Pulse-Eight Bringing USB HDMI-CEC Adapter to PCs


For the most part, support for CEC (Consumer Electronics Control) in home theater PCs (HTPC) has been terribly lacking. What is CEC you ask? Quite simply, it is a communications channel and protocol utilized in HDMI that allows functionality such as controlling power and volume of a connected TV among other things. You may have heard of it in a manufacturer’s trade name such as Anynet+, Bravia Sync, SimpLink, VIERA Link, etc.

Pulse-Eight, the company who recently brought us the Motorola Nyxboard Hybrid XBMC remote, is now unleashing a USB to CEC bridge adapter for use in HTPCs. A USB port is used to supply power as well as inject and receive CEC commands on the HDMI link passing through the device. While we have seen similar devices before, Pulse-Eight is bringing with it an attractive sub-$50 price point along with support baked into XBMC and an open-source library called libCEC which is offered to bring the CEC functionality to other software platforms such as Windows Media Center or SageTV.

The USB-based CEC adapter can be pre-ordered now with scheduled shipments starting September 26th.

NOTE: This item is a pre-order we are shipping from the 26th of September 2011


What is CEC?

CEC (Consumer Electronics Control) is the control protocol found in HDMI. If you’ve not heard of CEC,  you may have heard of it in another form, Sony call it Bravialink, LG call it Simplink and Samsung call it Anynet+

These are all the same system essentially and our adaptor allows your HTPC to join that communication channel.


Why don’t I already have it?

Almost all graphics cards do not support CEC in any form, and others only in a limited form. This device allows XBMC and libCEC to access the CEC communications link and send and receive control messages. 


What does it give me that I don’t already have?

The USB – CEC Adapter allows XBMC to turn your TV and other attached equipment on and off (if they support HDMI CEC) adjust the volume or eject the disk from a drive. Start playback etc.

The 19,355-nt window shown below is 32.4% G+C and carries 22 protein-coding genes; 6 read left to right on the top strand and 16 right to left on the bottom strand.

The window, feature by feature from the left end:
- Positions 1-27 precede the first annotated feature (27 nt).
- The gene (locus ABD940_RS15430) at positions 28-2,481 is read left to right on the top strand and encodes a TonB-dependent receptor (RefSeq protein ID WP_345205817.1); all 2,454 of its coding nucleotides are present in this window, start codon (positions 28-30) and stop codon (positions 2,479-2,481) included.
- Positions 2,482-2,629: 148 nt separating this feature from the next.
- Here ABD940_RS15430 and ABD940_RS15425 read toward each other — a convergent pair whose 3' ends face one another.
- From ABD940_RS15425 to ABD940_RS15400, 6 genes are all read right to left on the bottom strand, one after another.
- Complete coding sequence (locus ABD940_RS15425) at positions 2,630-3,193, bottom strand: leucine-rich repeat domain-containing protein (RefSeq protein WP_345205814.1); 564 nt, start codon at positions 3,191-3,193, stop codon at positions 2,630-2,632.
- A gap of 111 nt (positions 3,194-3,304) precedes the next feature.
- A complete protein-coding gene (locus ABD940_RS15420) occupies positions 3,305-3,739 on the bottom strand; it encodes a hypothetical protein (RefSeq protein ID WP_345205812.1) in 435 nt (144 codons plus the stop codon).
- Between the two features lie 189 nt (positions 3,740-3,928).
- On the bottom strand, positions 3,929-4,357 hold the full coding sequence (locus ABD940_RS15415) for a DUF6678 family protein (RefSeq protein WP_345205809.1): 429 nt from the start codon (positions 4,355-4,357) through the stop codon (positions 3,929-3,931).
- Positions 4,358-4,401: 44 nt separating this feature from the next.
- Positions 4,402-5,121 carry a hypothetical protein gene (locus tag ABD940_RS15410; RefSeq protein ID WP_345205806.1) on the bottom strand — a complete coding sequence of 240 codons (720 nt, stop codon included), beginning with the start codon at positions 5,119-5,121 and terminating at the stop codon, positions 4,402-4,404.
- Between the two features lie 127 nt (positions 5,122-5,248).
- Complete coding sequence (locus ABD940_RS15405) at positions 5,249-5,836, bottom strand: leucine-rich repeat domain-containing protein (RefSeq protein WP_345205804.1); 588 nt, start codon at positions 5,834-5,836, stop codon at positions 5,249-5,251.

Likewise these same devices can tell XBMC what to do, for example, your TV remote can also control XBMC, or vice versa. With this device you can move that step closer to a clutter free living space while maintaining simple remote control for friends and family who may not be familiar with all of the features of a professional remote control.


  • Sold.  Would be great if they

    Sold.  Would be great if they built in some HDMI Detective logic into it as well 🙂

  • Agree this looks like it

    Agree this looks like it could be very promising and elimate the need for RF in allot of situations or using the IR recievers.

  • Very nice. I’d all but

    Very nice. I’d all but forgotten about the other one.

    < $50? Sold.

  • I finally had enough with

    I finally had enough with HDMI issues and contacted Pulse-Eight regarding this product and function with Win7 Media Center.  Based on their response, I went ahead and purchased this item.

    After 2 weeks shipping, I was finally able to try it.. However, I got only as far as installing their latest libCEC library which fails to run on Win7x64.  I even tried it on a clean format and still getting a .net error.

    Pulse Eight is working on the issue which should be resolved on their next release, but they have failed to let me know when that would take place.

    So so far I have a $50 platic paper weight with no idea when I will be able to use it.

    I hope to report back better news before the end of the year.